Although this was a major event in Southern and South Eastern parts of England, here in the North East we experienced nothing of the same. The October storm really passed us by and some folks could be excused for wondering what all the fuss was about. Millions of trees were blown down and millions of pounds worth of damage done. This was probably the worst gale since the Defoe Storm of 1703, but wasn’t a whole country event.
8 The late cold spell of 24-25 April 1908
Again, this one was a mainly South of England event, with heavy snowfalls as far north as the Midlands. The most the North East got from this were some very unseasonably cold temperatures so late into April. Oxford had one of the snowiest episodes it had experienced either before or since.
9 The blizzards of January-February 1978
In January 1978, the first big blizzard affected the very North of Scotland from 25th-29th with a Northerly gale. This followed an intense low pressure system which dragged in the Northerlies. The air pressure in Durham dropped to 963 mb. The blizzards of February 1978 caught the North East because it was a classic Easterly snow situation. There was a foot of snow in Newcastle by the 13th. The exceptional blizzard of the month was in the South West of England, peaking between the 18th and 20th February.
10 Rain over the east on 26 August 1912
August 1912 was one of the dullest, wettest and coldest of the 20th century. This coming after the stunning summer of 1911. It was Durham’s coldest August on record, averaging only 11.8 degC (3.6 degC below average). Although Durham was wet, it wasn’t it’s wettest ever, but this event submerged large parts of East Anglia, destroying bridges and leaving places under 15ft of floodwater. This was probably the worst August can get.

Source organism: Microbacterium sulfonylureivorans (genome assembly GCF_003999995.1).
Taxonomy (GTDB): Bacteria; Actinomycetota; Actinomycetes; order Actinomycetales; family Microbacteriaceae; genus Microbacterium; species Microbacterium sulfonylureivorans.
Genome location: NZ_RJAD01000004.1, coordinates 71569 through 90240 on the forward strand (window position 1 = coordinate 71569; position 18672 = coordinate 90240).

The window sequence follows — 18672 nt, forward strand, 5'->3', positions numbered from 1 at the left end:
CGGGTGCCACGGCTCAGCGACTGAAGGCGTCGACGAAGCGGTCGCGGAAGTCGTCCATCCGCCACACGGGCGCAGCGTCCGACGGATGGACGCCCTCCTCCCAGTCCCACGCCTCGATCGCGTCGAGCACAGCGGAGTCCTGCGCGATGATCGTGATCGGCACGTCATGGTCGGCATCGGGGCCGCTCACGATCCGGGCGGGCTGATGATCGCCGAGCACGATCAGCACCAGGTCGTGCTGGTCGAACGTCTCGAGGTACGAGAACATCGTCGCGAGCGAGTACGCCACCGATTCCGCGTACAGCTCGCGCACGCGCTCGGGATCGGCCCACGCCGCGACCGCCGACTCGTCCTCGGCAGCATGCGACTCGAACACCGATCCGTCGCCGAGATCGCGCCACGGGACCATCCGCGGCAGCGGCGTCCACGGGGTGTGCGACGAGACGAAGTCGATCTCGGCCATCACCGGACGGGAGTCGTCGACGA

11 Gale on 2 January 1976
This became known as the ‘Capella’ Storm. I remember this little bugger storming through. It was a tight circulation and the centre passed over Scotland on an almost exact West to East trajectory. The North East was sheltered slightly by the Pennines, but not by much as ferocious gales were felt across much of the country. Gusts in excess of 50mph were widespread and it destroyed many a greenhouse and even a caravan site in Doncaster. The gales wrought havoc in Europe as well. There’s a Wikipedia analysis page about this storm here
12 Rain of August 1952
This month’s deluges led to the catastrophic Lynmouth Flood which swept through the tiny Devon village on 15th/16th August. There was reckoned to be about 10″ to a foot of rain dropped on the catchment area of Dartmoor over the period, which rushed down the tight valleys causing 34 deaths in the town. This month was actually a very dry one in the North East of England, with less than an inch of rain in places, so the rains were a mainly southern event.
13 The extended summer of 1911
The Summer in 1911 ran from May until the first half of September. The ‘worst’ month of the summer was June, but the first 10 days produced some temperatures in the high 20’s in North East England. There was flooding in the second half of June in the North East after heavy rain on 23rd/24th. July was superb over the whole country, including Durham. However, the south had sunnier, warmer and drier conditions. The all time high temp for July 1911 stood as a record until 2006. August 1911 was also very hot, with it’s high temp record standing until beaten in August 2003. Durham also experienced very high temperatures.
14 Heavy rain in the SE on 14-15 September 1968
This was a South East England event, mainly around the London area. More than 8″ of rain fell in the day. The North East and Durham saw nothing of this episode at all.
15 Heatwave of summer 1906
Before 1911, 1906 was remembered as a very good year. May was notable for cold, with 65mm of rain measured at North Shields on 19th, but after that the summer was hot and fine, particularly in June and July, with heat returning at the end of August and into September. It was very hot in the first week of September 1906. The 1st of September 1906 was Durham’s hottest recorded September day, with 30.0 degC. This record still stands.
1 Storms of 5 September 1958
2 Storms of 1-12 August 1938
3 Storms of 1-2 July 1968 (see this)
4 Tornadoes and storms of 21 May 1950
5 Hailstorm of 22 September 1935
6 Storms of 19-21 June 1936
7 Storms of 4 July 1915
8 Storms of 5-7 June 1983
9 Storms of 10-11 June 1970
10 Tornado and storms of 27 October 1913
11 Storms of 17-18 July 1955
12 Storms of June and July 1900
13 Storms and hail of 2-3 July 1946
14 Storms of 31 May 1911
15 Storms of 13 July 1967